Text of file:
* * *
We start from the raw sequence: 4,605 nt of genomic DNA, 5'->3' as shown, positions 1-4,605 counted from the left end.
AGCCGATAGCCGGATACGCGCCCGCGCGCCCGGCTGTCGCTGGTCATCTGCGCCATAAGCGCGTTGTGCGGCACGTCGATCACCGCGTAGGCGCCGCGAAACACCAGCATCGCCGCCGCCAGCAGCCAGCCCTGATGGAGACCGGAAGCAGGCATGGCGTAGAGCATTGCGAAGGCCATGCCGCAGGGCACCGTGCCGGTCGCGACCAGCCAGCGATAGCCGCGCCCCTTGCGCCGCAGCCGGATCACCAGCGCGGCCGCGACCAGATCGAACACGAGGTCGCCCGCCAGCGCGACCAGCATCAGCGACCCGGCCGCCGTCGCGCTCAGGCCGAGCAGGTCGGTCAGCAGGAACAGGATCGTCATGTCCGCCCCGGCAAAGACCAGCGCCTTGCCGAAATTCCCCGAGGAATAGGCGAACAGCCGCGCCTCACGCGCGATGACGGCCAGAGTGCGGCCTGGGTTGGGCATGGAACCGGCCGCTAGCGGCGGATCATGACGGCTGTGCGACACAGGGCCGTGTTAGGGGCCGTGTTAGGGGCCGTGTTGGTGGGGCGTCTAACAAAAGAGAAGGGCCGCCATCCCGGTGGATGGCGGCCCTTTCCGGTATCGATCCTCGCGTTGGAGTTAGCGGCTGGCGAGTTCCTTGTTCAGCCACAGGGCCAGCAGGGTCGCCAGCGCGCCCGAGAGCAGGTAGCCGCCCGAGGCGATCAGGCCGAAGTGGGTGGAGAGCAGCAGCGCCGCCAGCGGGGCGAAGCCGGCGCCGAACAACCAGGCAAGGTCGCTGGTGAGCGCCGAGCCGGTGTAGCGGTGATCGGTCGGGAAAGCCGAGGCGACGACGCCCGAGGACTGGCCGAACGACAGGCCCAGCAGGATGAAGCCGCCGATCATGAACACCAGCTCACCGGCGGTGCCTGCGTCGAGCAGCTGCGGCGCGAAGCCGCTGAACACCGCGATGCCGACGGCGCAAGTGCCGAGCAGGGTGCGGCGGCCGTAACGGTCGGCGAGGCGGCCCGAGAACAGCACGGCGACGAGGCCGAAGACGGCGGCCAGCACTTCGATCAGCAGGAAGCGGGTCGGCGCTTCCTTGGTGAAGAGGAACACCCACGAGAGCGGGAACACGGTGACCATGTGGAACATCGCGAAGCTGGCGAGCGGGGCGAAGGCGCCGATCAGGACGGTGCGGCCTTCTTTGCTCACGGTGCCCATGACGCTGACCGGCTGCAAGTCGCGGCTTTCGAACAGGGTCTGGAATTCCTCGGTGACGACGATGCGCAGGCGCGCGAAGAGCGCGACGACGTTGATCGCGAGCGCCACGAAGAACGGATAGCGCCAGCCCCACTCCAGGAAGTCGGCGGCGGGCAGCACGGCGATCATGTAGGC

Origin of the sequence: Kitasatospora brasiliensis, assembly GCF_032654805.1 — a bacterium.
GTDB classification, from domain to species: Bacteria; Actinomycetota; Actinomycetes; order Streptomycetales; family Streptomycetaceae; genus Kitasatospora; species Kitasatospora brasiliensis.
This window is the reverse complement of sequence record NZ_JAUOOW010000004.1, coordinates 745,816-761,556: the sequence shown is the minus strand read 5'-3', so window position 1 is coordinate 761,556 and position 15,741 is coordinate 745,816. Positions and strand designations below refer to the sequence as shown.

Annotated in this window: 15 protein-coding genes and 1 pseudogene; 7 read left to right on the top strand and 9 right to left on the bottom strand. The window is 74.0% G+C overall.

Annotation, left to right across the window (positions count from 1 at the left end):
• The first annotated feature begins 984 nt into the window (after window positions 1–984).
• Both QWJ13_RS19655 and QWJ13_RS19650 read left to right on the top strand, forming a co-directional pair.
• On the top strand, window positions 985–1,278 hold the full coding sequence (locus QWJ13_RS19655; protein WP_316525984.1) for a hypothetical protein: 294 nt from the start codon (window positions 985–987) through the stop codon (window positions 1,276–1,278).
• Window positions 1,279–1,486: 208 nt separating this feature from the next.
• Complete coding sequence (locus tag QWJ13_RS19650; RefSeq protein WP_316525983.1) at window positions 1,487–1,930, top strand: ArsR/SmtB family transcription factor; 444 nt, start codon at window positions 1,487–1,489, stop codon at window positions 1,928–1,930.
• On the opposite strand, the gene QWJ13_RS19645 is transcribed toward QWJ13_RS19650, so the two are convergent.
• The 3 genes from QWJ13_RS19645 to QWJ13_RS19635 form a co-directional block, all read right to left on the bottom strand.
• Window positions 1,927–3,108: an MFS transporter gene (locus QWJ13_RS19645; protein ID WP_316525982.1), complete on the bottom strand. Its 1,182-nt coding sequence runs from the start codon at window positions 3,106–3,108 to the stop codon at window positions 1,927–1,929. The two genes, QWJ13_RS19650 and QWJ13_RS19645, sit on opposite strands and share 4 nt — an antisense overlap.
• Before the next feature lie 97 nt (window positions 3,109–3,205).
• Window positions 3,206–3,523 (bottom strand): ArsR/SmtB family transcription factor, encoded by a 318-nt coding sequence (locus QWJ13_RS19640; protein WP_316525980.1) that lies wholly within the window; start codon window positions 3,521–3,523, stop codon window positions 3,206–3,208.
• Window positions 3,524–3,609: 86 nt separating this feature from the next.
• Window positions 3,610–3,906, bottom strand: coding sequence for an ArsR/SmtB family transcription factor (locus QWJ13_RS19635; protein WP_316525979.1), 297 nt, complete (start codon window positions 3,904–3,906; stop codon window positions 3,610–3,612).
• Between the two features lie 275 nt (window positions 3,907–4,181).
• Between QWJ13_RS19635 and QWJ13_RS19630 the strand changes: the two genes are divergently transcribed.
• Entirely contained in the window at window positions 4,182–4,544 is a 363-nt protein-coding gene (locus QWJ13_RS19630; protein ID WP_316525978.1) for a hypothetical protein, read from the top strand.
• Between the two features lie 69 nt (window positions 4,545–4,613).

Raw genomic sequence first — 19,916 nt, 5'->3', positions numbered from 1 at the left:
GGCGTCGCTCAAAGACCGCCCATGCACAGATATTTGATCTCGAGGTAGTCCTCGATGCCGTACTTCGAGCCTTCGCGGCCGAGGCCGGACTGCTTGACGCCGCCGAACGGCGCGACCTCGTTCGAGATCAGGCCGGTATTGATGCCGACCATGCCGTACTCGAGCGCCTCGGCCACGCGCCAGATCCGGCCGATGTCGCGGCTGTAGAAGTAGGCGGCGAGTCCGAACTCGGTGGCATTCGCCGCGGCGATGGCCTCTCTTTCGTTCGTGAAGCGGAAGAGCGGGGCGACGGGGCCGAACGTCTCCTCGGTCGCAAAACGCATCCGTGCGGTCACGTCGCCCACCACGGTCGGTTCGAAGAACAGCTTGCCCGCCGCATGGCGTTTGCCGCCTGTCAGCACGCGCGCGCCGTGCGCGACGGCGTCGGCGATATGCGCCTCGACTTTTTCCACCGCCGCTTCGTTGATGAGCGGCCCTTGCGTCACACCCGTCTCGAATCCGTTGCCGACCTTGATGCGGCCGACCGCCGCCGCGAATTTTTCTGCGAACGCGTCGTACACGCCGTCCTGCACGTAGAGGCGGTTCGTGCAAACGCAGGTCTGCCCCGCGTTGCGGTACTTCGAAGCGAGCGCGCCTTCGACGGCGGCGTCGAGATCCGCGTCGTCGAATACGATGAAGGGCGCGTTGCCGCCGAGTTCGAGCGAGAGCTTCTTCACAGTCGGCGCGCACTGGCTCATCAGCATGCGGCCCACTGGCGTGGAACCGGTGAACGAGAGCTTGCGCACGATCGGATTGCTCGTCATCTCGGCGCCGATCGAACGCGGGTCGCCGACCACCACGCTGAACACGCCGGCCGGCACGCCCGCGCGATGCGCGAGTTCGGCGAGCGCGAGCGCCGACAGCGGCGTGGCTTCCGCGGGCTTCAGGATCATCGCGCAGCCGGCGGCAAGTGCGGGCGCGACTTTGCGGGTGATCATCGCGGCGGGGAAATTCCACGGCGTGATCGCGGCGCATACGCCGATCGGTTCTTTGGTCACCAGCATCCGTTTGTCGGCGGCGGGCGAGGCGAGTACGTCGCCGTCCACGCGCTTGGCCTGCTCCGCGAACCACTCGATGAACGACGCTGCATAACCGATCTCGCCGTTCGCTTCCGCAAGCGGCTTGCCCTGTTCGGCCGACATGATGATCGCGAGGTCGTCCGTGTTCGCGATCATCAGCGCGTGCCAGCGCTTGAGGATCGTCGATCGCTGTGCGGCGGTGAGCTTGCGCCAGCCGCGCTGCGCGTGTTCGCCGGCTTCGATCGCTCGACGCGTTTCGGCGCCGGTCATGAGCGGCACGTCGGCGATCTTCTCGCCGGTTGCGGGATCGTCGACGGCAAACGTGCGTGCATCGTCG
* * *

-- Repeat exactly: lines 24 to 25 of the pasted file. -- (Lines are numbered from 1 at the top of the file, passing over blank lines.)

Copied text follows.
Raw genomic sequence first — 19,916 nt, 5'->3', positions numbered from 1 at the left:
GGCGTCGCTCAAAGACCGCCCATGCACAGATATTTGATCTCGAGGTAGTCCTCGATGCCGTACTTCGAGCCTTCGCGGCCGAGGCCGGACTGCTTGACGCCGCCGAACGGCGCGACCTCGTTCGAGATCAGGCCGGTATTGATGCCGACCATGCCGTACTCGAGCGCCTCGGCCACGCGCCAGATCCGGCCGATGTCGCGGCTGTAGAAGTAGGCGGCGAGTCCGAACTCGGTGGCATTCGCCGCGGCGATGGCCTCTCTTTCGTTCGTGAAGCGGAAGAGCGGGGCGACGGGGCCGAACGTCTCCTCGGTCGCAAAACGCATCCGTGCGGTCACGTCGCCCACCACGGTCGGTTCGAAGAACAGCTTGCCCGCCGCATGGCGTTTGCCGCCTGTCAGCACGCGCGCGCCGTGCGCGACGGCGTCGGCGATATGCGCCTCGACTTTTTCCACCGCCGCTTCGTTGATGAGCGGCCCTTGCGTCACACCCGTCTCGAATCCGTTGCCGACCTTGATGCGGCCGACCGCCGCCGCGAATTTTTCTGCGAACGCGTCGTACACGCCGTCCTGCACGTAGAGGCGGTTCGTGCAAACGCAGGTCTGCCCCGCGTTGCGGTACTTCGAAGCGAGCGCGCCTTCGACGGCGGCGTCGAGATCCGCGTCGTCGAATACGATGAAGGGCGCGTTGCCGCCGAGTTCGAGCGAGAGCTTCTTCACAGTCGGCGCGCACTGGCTCATCAGCATGCGGCCCACTGGCGTGGAACCGGTGAACGAGAGCTTGCGCACGATCGGATTGCTCGTCATCTCGGCGCCGATCGAACGCGGGTCGCCGACCACCACGCTGAACACGCCGGCCGGCACGCCCGCGCGATGCGCGAGTTCGGCGAGCGCGAGCGCCGACAGCGGCGTGGCTTCCGCGGGCTTCAGGATCATCGCGCAGCCGGCGGCAAGTGCGGGCGCGACTTTGCGGGTGATCATCGCGGCGGGGAAATTCCACGGCGTGATCGCGGCGCATACGCCGATCGGTTCTTTGGTCACCAGCATCCGTTTGTCGGCGGCGGGCGAGGCGAGTACGTCGCCGTCCACGCGCTTGGCCTGCTCCGCGAACCACTCGATGAACGACGCTGCATAACCGATCTCGCCGTTCGCTTCCGCAAGCGGCTTGCCCTGTTCGGCCGACATGATGATCGCGAGGTCGTCCGTGTTCGCGATCATCAGCGCGTGCCAGCGCTTGAGGATCGTCGATCGCTGTGCGGCGGTGAGCTTGCGCCAGCCGCGCTGCGCGTGTTCGCCGGCTTCGATCGCTCGACGCGTTTCGGCGCCGGTCATGAGCGGCACGTCGGCGATCTTCTCGCCGGTTGCGGGATCGTCGACGGCAAACGTGCGTGCATCGTCG